Hi, this follows from my previous post. I was wondering what the difference is between working in a coverage group (Energy, FIG, Technology etc) and a product group (M&A, ECM, DCM etc)?
How does the work differ for an analyst working in FIG coverage compared to M&A FIG?
For those working in coverage groups such as FIG, does it mean they take part in everything to do with that coverage group (i.e. working on both M&A and Capital markets)?
Difference between product group and coverage group? Watch
- Thread Starter
- 09-12-2010 19:24
- 09-12-2010 19:54
The product groups will work on deals over all industries but only on their product. So an analyst in the M&A group may work on a Tech acquisition, and then a merger in the Consumer & Retail space.
The industry and country coverage groups will work on all products ( M&A, ECM, DCM) but only within their industry. So an analyst in the FIG group might work on an insurance companies IPO, and then work on deal where a bank wants to acquire another bank.
The M&A product group tends be execution heavy, so they're the guys who will crank out most of the modelling & generic analysis but they wont have in-depth knowledge of a certain industry. On the flipside, the industry guys should know their industry like the the back of their hand. They also do some modelling, and they also go out and pitch for mandates (origination), whereas the M&A product guys dont go out and pitch.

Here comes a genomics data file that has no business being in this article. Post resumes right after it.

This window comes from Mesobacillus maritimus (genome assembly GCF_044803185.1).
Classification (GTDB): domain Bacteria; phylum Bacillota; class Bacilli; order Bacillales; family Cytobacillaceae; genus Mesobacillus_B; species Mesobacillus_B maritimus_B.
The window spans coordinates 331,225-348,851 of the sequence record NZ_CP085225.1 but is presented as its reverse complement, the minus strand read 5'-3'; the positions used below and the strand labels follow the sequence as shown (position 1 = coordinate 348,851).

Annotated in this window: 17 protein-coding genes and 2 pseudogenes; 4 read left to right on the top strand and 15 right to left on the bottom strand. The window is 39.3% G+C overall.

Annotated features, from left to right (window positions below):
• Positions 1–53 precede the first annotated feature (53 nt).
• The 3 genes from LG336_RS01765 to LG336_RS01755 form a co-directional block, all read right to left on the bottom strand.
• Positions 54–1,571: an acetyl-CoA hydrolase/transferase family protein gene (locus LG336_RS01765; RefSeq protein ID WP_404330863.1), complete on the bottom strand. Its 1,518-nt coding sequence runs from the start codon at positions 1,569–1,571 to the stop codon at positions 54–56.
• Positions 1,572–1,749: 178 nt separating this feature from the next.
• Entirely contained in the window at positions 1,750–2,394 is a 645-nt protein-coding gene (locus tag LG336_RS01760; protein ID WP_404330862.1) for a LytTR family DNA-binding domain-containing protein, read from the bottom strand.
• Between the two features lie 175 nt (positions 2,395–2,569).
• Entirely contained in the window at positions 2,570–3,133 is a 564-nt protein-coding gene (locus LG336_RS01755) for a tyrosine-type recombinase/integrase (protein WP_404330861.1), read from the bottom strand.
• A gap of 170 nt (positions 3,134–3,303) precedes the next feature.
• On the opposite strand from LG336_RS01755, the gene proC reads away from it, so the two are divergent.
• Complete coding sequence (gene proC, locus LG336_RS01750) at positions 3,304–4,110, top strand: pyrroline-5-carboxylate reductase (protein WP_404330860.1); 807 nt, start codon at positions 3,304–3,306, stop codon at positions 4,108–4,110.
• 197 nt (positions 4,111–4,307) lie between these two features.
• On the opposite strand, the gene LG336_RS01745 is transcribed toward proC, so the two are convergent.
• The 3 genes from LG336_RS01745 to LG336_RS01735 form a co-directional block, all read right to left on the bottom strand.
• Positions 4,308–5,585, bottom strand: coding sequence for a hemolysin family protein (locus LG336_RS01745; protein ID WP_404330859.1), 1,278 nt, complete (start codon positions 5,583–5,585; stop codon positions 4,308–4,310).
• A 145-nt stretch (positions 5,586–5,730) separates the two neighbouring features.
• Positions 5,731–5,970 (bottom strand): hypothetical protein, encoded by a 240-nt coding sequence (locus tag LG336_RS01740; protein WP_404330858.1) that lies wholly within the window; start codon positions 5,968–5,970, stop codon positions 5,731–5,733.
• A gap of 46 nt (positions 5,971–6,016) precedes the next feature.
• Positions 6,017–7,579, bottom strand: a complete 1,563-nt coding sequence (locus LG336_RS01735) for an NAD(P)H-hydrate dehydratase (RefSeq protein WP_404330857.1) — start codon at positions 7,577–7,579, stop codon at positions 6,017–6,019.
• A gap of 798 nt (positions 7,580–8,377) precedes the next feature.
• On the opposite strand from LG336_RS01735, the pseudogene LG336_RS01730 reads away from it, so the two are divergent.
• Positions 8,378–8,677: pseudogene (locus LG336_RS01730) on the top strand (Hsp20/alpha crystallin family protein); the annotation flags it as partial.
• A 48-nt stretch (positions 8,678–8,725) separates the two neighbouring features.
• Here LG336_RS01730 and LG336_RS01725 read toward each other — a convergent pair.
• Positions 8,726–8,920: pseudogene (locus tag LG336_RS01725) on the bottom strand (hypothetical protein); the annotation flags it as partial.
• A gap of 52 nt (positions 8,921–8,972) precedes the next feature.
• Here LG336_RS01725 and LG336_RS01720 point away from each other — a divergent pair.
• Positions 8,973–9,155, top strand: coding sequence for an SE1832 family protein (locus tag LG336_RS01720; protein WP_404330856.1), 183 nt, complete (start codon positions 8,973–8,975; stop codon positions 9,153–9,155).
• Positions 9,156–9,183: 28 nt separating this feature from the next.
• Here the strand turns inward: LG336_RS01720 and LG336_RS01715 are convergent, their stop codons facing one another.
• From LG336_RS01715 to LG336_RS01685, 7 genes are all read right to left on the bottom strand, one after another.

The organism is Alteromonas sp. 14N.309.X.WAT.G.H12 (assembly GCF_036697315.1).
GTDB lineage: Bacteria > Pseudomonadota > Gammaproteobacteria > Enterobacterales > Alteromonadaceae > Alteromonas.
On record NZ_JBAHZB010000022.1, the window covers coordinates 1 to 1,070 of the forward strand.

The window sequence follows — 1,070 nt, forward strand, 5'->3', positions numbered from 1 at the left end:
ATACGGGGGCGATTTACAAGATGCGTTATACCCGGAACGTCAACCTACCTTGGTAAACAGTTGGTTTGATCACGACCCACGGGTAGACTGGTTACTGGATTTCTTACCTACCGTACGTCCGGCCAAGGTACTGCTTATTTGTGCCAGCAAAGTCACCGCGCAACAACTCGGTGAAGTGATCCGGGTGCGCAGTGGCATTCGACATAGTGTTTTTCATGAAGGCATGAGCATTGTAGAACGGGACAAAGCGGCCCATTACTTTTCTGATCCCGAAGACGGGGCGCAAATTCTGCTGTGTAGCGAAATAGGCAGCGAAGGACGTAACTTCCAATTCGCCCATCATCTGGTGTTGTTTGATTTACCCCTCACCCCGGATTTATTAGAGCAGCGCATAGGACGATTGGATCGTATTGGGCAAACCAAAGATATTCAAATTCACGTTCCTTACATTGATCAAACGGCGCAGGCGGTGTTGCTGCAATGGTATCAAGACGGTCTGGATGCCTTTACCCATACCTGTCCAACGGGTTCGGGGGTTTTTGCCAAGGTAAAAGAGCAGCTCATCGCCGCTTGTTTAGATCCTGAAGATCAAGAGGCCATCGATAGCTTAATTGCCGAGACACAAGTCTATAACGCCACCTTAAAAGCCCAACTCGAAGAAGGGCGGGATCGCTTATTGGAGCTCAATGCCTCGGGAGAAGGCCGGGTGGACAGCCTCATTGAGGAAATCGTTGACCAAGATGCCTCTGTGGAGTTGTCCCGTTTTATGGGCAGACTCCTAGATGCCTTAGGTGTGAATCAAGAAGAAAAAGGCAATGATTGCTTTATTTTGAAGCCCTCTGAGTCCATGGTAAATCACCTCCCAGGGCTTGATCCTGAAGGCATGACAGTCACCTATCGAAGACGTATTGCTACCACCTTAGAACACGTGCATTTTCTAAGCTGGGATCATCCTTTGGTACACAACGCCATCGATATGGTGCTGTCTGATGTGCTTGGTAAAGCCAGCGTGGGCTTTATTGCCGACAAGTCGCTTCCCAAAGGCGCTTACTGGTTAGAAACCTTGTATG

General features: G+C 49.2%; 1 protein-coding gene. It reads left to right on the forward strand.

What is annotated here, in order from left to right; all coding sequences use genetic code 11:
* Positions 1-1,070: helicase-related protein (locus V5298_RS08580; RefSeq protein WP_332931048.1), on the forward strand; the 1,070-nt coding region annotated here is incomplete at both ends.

ECM and DCM are also split into subgroups (Structuring, Syndication, Origination, Private Placements, Convertibles, Leveraged Finance etc). The origination/execution mix is different for different groups. For example, ECM Origination is very pitching-intensive, and you wont do as much modelling/technical work relative to other groups (which is why ECM Origination is perceived to not be so great for exit opps). On the flipside, Lev Fin is a DCM group and is pretty technical, so places well into Private Equity.
What happens on most deals is that the industry and product groups will work in conjunction with each other. For example, the Energy & Power group may go out and pitch to a company looking to make acquisition. Assuming theyget the mandate, they'll do all the industry-specific analysis and valuation, and analyse the best way to pay for the deal (through cash, debt or equity). This is where the product groups step in, and do most of the modelling & analysis regarding the payment structure.Last edited by Zweihander; 09-12-2010 at 20:19.
- 09-12-2010 20:02
Depends very much on the bank I'm told. Some may not have a M&A specific group...